Strictly, you'd want to use the Haversine formula.

However, while you could perhaps be just slightly out in far northern or far southern points, you could probably get by by pretending that Mercator projections are accurate for distance, and ignoring the curvature of the earth. This is especially true if you are going to have lots of cities, as the error is greater, the further points are from the target point. Hence you would just use Pythagoras':

```
relDist = √((xLat - yLat) × (xLat - yLat) + (xLng - yLng) × (xLng - yLng))
```

But since you only care about (and only get) a relative ordering, you can skip the square-root bit, which is the heaviest step:

```
relDist = (xLat - yLat) × (xLat - yLat) + (xLng - yLng) × (xLng - yLng)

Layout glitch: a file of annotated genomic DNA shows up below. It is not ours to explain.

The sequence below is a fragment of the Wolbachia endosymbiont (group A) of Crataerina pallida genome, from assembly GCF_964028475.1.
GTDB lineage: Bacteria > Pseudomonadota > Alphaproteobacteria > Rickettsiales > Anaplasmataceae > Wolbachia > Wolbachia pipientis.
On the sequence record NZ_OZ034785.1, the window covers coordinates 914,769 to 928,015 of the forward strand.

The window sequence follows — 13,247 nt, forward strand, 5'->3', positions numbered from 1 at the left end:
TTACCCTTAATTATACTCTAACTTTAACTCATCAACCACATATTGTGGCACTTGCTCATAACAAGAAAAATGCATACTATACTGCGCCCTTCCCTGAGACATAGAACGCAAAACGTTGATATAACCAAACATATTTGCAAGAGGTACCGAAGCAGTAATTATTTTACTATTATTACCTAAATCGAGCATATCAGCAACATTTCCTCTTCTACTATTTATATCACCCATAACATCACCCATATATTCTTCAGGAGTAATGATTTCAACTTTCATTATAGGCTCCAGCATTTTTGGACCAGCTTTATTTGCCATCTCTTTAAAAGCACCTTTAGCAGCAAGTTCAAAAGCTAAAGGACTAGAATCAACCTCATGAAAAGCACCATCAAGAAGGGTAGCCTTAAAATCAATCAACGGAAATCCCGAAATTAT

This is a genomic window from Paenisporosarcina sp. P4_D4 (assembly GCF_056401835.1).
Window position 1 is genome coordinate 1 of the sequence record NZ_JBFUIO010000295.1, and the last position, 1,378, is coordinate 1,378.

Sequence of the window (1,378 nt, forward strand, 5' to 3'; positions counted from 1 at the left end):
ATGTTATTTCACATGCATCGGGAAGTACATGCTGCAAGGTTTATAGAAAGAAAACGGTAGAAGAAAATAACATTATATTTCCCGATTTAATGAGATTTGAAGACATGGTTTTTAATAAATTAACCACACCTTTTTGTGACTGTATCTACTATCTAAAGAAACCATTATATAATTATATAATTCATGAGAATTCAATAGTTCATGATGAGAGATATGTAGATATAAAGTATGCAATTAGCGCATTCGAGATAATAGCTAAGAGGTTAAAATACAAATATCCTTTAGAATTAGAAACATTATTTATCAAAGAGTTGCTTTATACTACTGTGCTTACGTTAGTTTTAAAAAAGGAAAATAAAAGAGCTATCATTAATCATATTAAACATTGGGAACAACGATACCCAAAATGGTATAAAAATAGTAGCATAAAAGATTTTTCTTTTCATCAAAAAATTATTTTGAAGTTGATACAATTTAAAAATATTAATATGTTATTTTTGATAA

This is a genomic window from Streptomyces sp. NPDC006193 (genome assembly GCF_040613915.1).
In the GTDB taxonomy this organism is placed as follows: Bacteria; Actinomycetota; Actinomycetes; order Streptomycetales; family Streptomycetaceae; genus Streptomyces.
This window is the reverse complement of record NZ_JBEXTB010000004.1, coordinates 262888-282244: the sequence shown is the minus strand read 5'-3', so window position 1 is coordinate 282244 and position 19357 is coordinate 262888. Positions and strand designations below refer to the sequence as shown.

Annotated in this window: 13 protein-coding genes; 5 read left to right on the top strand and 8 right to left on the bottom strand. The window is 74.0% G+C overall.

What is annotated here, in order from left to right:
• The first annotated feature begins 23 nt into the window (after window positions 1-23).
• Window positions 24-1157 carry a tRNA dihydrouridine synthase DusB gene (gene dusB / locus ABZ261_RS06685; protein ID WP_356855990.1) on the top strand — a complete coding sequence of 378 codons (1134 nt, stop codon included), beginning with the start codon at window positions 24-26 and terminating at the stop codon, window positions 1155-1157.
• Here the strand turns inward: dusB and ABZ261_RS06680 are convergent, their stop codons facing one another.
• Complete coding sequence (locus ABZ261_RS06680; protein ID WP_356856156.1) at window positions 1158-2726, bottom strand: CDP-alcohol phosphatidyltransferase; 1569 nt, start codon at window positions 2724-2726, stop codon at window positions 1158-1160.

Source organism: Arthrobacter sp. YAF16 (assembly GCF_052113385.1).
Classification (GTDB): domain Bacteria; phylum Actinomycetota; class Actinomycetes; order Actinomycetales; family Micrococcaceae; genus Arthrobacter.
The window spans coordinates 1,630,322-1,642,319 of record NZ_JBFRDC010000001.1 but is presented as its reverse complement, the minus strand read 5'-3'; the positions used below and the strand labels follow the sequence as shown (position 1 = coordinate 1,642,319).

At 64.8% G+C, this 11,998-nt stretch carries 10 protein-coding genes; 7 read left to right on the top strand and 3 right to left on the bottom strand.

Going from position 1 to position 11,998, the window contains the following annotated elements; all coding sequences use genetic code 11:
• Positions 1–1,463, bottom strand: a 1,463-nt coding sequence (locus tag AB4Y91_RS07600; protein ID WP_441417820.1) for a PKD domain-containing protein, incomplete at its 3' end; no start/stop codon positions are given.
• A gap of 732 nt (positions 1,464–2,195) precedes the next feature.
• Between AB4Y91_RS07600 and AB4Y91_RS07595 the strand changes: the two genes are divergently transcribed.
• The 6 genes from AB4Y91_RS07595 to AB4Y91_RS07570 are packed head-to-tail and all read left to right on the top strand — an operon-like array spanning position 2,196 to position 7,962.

```

As well as being faster in and of itself, it can also be reasonably preformed on integers, should you store your coordinates as multiples of the actual coordinate (e.g. storing New York's (40.664167, -73.938611) as the pair (406642, -739386). This can be a big boost if you want to quickly sort a large number of places in order of proximity to a given point.

If however you really care about precision in the face of the fact that the earth is round, then the following implements Haversine:

```
private const double radiusE = 6378135; // Equatorial radius
private const double radiusP = 6356750; // Polar radius
private const double radianConv = 180 / Math.PI;
public static double GetDistanceBetweenPoints(double lat1, double long1, double lat2, double long2)
{
double dLat = (lat2 - lat1) / radianConv;
double dLong = (long2 - long1) / radianConv;
double a = Math.Sin(dLat / 2) * Math.Sin(dLat / 2) + Math.Cos(lat2) * Math.Sin(dLong/2) * Math.Sin(dLong/2);
return Math.Sqrt((Math.Pow(radiusE * radiusP * Math.Cos(lat1 / radianConv), 2)) / (Math.Pow(radiusE * Math.Cos(lat1 / radianConv), 2) + Math.Pow(radiusP * Math.Sin(lat1 / radianConv), 2))) * (2 * Math.Atan2(Math.Sqrt(a), Math.Sqrt(1 - a)));
}
```